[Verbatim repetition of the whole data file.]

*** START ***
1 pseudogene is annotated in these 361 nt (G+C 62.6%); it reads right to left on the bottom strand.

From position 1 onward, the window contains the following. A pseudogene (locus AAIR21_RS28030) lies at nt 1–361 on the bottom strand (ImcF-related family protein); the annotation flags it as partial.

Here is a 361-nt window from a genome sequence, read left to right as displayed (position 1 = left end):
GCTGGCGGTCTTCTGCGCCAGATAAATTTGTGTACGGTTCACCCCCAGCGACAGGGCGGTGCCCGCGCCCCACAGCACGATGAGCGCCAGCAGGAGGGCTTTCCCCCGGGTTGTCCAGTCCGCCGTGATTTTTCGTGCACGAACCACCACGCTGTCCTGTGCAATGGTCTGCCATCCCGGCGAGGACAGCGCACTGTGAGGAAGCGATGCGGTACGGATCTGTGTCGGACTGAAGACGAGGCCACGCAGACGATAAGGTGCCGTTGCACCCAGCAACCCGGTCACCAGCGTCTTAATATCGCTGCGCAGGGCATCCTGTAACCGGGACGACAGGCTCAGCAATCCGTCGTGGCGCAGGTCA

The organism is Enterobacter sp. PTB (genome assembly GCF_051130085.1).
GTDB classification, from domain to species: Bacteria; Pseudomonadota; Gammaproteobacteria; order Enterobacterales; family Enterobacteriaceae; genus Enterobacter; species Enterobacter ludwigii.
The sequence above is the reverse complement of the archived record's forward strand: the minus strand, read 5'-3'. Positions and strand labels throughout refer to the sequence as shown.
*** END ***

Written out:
1 pseudogene is annotated in these 361 nt (G+C 62.6%); it reads right to left on the bottom strand.

From position 1 onward, the window contains the following. A pseudogene (locus AAIR21_RS28030) lies at nt 1–361 on the bottom strand (ImcF-related family protein); the annotation flags it as partial.

Here is a 361-nt window from a genome sequence, read left to right as displayed (position 1 = left end):
GCTGGCGGTCTTCTGCGCCAGATAAATTTGTGTACGGTTCACCCCCAGCGACAGGGCGGTGCCCGCGCCCCACAGCACGATGAGCGCCAGCAGGAGGGCTTTCCCCCGGGTTGTCCAGTCCGCCGTGATTTTTCGTGCACGAACCACCACGCTGTCCTGTGCAATGGTCTGCCATCCCGGCGAGGACAGCGCACTGTGAGGAAGCGATGCGGTACGGATCTGTGTCGGACTGAAGACGAGGCCACGCAGACGATAAGGTGCCGTTGCACCCAGCAACCCGGTCACCAGCGTCTTAATATCGCTGCGCAGGGCATCCTGTAACCGGGACGACAGGCTCAGCAATCCGTCGTGGCGCAGGTCA

The organism is Enterobacter sp. PTB (genome assembly GCF_051130085.1).
GTDB classification, from domain to species: Bacteria; Pseudomonadota; Gammaproteobacteria; order Enterobacterales; family Enterobacteriaceae; genus Enterobacter; species Enterobacter ludwigii.
The sequence above is the reverse complement of the archived record's forward strand: the minus strand, read 5'-3'. Positions and strand labels throughout refer to the sequence as shown.